Piece of Her Heart
Broadway has been attracted to Texas women lately. Ann, the play about Governor Ann Richards, just finished its run. And in September, A Night With Janis Joplin, a musical about Port Arthur’s booming voice of the blues, who lived fast and died young (when she was 27), in 1970, will begin previews at the Lyceum Theatre in New York.

But before the production heads north, Joplin fans can catch a version of it in Austin, where Joplin honed her voice at the original Threadgills. The show is more concert than theater, with stadium-rock-style performances of songs including “Me and Bobby McGee” by Kacee Clanton, who plays Joplin, and Tiffany Mann as a composite of Aretha Franklin, Etta James, and Bessie Smith, singers who influenced Joplin, backed by a live eight-piece band.

Even though the show is high on spectacle, there is a poignant story at the core. The writer and director Randy Johnson worked in cooperation with the Janis Joplin estate, enlisting Joplin’s brother and sister to help reveal what the promotional materials call  their sibling’s “music, truths, influences, art, philosophy and spirit.”
Zach Theatre, July 12-Aug. 18,  


Itsy Bitsy Teenie Weenie
In July 2012, Doug Guller bought Bankersmith, a ghost town near Luckenbach, and renamed it Bikinis. That might seem odd, were Guller not the owner of Bikinis Sports Bar & Grill, the Austin-based chain.

Bikinis offers food and drinks served by waitresses dressed in, well, bikinis (they wear jean short bottoms). At the opening of Bikinis (the town)—which will not  have a Bikinis (the restaurant)—Carmen Electra, the former Baywatch sex symbol, will be the first Bikinis Hall of Fame inductee.

It is all part of Guller’s seemingly genuine plan to chronicle the history of the bikini swimsuit, which the French designer Louis Réard introduced in 1946, naming it for Bikini Atoll, a nuclear-testing site in the Pacific Ocean.

Jerry Jeff Walker will perform at the town opening, and Black’s Barbecue, which is on our top-barbecue list, will serve smoked meats.
Bikinis, July 13, noon, 


Bernard Freeman, a.k.a Bun B, half of the acclaimed Houston hip-hop duo Underground Kingz, or UGK, has long appealed to the streets but the mainstream has increasingly embraced him.

Last year, the Museum of the Gulf Coast, in Port Arthur, Freeman’s hometown, inducted UGK—the other member, Chad Butler, a.k.a. Pimp C, died in 2008—into its music hall of fame. And last week, Freeman was among a group of Houston rappers whose Twitter campaign helped lure the basketball player Dwight Howard from the Los Angeles Lakers to the Rockets.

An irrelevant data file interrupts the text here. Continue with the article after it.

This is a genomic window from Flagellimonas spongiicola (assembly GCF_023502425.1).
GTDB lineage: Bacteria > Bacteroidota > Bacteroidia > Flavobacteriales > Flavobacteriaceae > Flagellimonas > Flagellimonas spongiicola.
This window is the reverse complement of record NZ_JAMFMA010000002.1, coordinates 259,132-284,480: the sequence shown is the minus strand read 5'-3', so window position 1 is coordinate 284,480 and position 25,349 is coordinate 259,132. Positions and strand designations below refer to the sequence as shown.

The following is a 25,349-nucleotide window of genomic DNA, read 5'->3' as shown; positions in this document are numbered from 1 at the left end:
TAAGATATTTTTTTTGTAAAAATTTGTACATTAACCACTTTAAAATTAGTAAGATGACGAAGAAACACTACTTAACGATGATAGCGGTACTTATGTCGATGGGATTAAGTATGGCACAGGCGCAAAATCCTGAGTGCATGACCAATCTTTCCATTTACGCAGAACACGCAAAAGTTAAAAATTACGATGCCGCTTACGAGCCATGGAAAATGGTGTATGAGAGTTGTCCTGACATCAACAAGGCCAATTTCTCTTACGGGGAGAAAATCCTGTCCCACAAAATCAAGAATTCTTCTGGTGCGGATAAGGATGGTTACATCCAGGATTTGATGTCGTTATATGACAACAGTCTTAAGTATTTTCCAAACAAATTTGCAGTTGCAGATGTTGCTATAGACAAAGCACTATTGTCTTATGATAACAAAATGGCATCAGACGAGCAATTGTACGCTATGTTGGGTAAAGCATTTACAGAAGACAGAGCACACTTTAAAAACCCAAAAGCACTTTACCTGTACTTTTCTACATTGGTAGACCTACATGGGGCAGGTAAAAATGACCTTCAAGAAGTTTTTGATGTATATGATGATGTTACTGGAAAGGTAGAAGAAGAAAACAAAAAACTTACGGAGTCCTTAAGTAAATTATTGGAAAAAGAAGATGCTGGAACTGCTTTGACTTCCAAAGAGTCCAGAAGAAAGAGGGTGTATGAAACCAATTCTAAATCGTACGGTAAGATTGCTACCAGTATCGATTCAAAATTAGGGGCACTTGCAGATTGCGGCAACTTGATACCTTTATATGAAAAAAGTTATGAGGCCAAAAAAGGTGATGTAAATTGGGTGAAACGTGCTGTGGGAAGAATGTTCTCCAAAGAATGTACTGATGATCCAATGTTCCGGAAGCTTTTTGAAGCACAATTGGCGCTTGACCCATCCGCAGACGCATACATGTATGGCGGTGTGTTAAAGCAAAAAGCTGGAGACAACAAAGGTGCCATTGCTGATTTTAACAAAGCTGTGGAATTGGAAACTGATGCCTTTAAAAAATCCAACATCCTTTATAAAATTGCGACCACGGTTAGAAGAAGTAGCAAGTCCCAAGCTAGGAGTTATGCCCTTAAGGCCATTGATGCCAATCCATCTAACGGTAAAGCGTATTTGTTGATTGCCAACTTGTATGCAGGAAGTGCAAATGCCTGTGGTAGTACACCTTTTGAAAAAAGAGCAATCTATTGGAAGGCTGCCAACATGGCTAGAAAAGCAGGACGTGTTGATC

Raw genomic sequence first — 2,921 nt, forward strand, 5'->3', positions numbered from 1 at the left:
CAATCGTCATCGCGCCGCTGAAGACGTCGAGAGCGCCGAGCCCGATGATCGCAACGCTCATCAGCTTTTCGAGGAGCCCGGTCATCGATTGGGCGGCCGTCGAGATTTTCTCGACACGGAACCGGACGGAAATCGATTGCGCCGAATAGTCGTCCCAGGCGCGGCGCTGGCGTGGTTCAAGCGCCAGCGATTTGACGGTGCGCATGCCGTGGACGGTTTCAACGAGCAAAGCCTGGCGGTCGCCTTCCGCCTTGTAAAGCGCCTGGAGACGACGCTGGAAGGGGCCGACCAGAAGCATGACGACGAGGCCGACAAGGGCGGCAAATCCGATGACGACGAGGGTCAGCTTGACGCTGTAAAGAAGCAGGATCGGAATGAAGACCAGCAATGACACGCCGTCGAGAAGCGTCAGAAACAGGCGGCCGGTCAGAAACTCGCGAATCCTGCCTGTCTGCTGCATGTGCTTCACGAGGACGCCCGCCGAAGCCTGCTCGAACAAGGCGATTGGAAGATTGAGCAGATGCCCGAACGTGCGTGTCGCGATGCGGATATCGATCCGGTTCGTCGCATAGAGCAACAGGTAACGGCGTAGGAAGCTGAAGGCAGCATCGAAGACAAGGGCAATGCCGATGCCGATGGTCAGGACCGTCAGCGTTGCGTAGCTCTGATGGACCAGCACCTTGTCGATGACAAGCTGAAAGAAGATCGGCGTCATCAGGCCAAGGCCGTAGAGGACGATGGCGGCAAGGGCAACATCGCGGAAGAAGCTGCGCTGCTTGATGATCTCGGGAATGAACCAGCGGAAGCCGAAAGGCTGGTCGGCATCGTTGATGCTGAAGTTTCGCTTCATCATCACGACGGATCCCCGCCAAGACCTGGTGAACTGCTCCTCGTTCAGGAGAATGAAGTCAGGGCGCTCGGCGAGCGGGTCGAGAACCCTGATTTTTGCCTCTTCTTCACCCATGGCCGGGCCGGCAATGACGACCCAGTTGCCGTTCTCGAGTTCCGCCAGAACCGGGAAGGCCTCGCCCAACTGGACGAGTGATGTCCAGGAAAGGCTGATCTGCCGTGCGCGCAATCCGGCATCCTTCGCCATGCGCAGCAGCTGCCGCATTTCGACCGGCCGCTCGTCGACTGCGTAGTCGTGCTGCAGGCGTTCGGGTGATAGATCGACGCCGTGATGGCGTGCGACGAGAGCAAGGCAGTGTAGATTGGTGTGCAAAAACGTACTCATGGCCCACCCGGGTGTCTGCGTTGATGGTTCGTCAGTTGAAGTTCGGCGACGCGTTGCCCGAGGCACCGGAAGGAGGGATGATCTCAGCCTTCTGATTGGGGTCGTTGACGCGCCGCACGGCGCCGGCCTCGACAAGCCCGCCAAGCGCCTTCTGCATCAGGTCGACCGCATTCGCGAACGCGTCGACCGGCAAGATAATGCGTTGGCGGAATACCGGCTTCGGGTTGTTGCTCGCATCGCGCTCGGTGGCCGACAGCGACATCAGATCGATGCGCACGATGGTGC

Along the way, Freeman has taught religion and hip-hop at Rice University, and in September “Bun B’s Rap Coloring and Activity Book” will be published. But on Saturday night it will be all about Freeman’s rap game, with a concert that is likely to include his new single, “I Been On (Remix),” a version of “Bow Down/I Been On,” the Beyoncé song released in March.
The Ranch, July 13, 8 p.m.,


Just Peachy
The Parker County Peach Festival coincides with Freestone peach season, which yields delectable orange globes whose flesh separates easily from the stone, or pit. Not only does this simplify the process of eating a whole peach on the spot, but Freestones are also better for bakers, who come to the festival searching for the stars of their future peach pies and cobblers. It costs only $5 to attend the festival, but participants in the Peach Pedal Bike Ride get in free.
Downtown, July 13, 8 a.m.,


Fully Furnished
When German immigrants to Texas weren’t playing the instruments they had made in the dance halls they built, they lay on the beds they had built and studied at the desks they had made, as seen in “Texas Furniture From the Ima Hogg Winedale Collection,” an exhibition of more than three dozen nineteenth-century, mostly German-made pieces from the most significant collection of Texas furniture in the United States.
Bob Bullock Texas State History Museum, July 13-Oct. 6,


If I Had a Hammer
The everlasting influence of the folk scene in Greenwich Village in the sixties will be apparent in the screening of “Greenwich Village: Music That Defined a Generation,” featuring, among other musicians, two Texan singer-songwriters who fell under the neighborhood’s spell: Kris Kristofferson, who was part of the cultural scene depicted in the movie, and Steve Earle, who lives there now because of that scene.
The Museum of Fine Arts, Houston, July 12, 7 p.m.,